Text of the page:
'Victorian Secrets' gets underneath the fashion of the day
Getting dressed for ladies during the Victorian era was rather ... complicated.
Discover what was under a proper Victorian lady's outfit at The Kerr Memorial Museum fall exhibit, “Victorian Secrets,” on display now through Nov. 9 in Oakmont.
Offering a glimpse into the daily life of dressing during the Victorian years (Kerr museum focuses on 1890-1910), more than 50 female, male and children's garment from the museum's personal collection and clothing loans from Pittsburgh area residents are throughout the 14-room home that belonged to the Kerr family of Oakmont.
Tours are available on Saturdays from 10 a.m.-2 p.m., or by appointment for groups.
Victorian women donned an extraordinary amount of underwear, according to museum volunteers and commission board members Jane Foster and Jan Shoop.
“Eight layers of undergarments were worn,” Shoop says. “Most girls of that era were married by age 21 and their goal was to have a waist size smaller than their age.”
Thanks to corsets, most ladies achieved such a waist cinching goal.
If a lady didn't have her maid at the ready to lace her up, women could use a special metal hook to fasten their corset, and corsets were designed with front cinching features too.
The Kerr house, constructed in 1897 by Oakmont doctor Thomas R. Kerr, contains 65 percent of its original furnishings and objects, says Shoop.
The museum contains an extensive collection of Kerr family memorabilia (the only family to reside there) and is a model example of a middle class home at the beginning of the 20th century.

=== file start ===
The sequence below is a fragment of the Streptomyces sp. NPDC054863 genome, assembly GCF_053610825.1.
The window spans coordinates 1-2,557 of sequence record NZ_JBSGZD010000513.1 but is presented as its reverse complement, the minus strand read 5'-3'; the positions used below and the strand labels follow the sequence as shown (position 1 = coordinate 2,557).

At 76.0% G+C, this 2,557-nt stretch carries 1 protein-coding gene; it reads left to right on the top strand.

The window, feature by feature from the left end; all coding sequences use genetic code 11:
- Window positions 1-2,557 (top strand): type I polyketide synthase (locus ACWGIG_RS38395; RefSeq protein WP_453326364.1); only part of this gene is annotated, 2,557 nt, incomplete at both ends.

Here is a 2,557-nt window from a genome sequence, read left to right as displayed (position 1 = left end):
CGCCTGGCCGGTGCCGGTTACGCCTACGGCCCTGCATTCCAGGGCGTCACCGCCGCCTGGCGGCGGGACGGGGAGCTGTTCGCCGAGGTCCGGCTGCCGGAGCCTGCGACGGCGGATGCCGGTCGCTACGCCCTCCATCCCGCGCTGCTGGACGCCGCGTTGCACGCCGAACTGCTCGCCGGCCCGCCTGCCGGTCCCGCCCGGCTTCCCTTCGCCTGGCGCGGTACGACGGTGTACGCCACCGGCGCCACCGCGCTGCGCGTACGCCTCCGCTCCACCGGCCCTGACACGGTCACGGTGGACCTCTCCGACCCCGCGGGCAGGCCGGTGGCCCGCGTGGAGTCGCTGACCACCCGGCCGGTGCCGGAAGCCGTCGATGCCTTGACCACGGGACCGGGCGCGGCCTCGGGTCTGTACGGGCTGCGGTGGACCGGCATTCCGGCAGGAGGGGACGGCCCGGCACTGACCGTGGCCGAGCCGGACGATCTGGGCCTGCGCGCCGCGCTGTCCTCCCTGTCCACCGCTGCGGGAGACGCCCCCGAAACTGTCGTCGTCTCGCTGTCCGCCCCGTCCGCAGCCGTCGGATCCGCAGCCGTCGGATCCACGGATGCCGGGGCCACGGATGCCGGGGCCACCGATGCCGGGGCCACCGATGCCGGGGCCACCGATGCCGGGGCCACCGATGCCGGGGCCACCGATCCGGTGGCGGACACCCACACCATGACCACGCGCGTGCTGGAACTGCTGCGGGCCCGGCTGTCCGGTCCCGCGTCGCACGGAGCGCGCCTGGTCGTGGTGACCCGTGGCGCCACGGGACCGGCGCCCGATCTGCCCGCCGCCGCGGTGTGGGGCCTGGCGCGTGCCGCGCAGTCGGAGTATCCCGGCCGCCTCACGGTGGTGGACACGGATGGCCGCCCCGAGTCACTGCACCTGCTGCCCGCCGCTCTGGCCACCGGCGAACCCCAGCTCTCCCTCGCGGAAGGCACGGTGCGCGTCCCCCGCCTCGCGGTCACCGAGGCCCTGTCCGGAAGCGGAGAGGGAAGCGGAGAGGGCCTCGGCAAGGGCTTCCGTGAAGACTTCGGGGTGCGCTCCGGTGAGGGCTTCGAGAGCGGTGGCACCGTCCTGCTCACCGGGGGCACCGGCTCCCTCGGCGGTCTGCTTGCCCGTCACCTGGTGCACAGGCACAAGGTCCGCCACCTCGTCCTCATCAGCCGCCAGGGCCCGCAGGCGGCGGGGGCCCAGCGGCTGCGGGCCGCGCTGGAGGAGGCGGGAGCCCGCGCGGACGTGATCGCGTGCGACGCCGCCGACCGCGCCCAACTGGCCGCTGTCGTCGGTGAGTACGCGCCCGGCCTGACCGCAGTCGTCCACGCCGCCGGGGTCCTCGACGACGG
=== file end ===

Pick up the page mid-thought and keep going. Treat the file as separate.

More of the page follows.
Virginia Kerr, the doctor's only child, lived in the Queen Anne-tyle home listed on the National Registry of Historic Places her entire life, never marrying, and bequeathed the home to Oakmont borough upon her death in 1994.
The museum opened its doors in 2002, with visitors touring all rooms on the first and second floors, in addition to the basement and Dr. Kerr's medical office.
“It is a jewel of the valley,” says Foster, one of 35 museum volunteers.
The basic items required by Victorian ladies of the day were petticoats, corsets, slip (often called chemise) and drawers — as in underwear, but not the modern underwear that we envision.
“Ladies wore eight layers underneath,” Shoop says.
Victorian ladies donned “split drawers” that allowed for access to use the bathroom — modern ladies panties didn't exist then.
“Ladies had to put on their stockings and shoes first too before putting on their corset,” Foster says. “Once the corset was on, a lady would not be able to bend over to put her stockings and shoes on. Their mobility was restricted.”
Several men's union suits hang in the museum basement on display where Daisy, the Kerr's devoted house maid would wash and hang laundry.
Victorian men had things a little easier, they could replace their white starched collars when they were dirtied by Pittsburgh's sooty air (at that time) with a fresh one on a collarless shirt.
This practice kept a man from having to change his entire shirt.
Forget sleeping in flannels or a T-shirt, Victorian ladies wore luxurious dressing gowns around the house and for sleeping, complete with sleeping caps and embroidered slippers.
Fancy lace and satin ribbons that adorned women's undergarments couldn't be washed normally, so they were removed (via small buttons) and washed separately.
Satin, embroidery, silks and lace were abundant and Victorian ladies went for a “Gibson girl” style look made famous by Life magazine illustrator Charles Dana Gibson. Gibson girl fashion featured a tiny corseted waist and hourglass figure.
Joyce Hanz is a Tribune-Review contributing writer.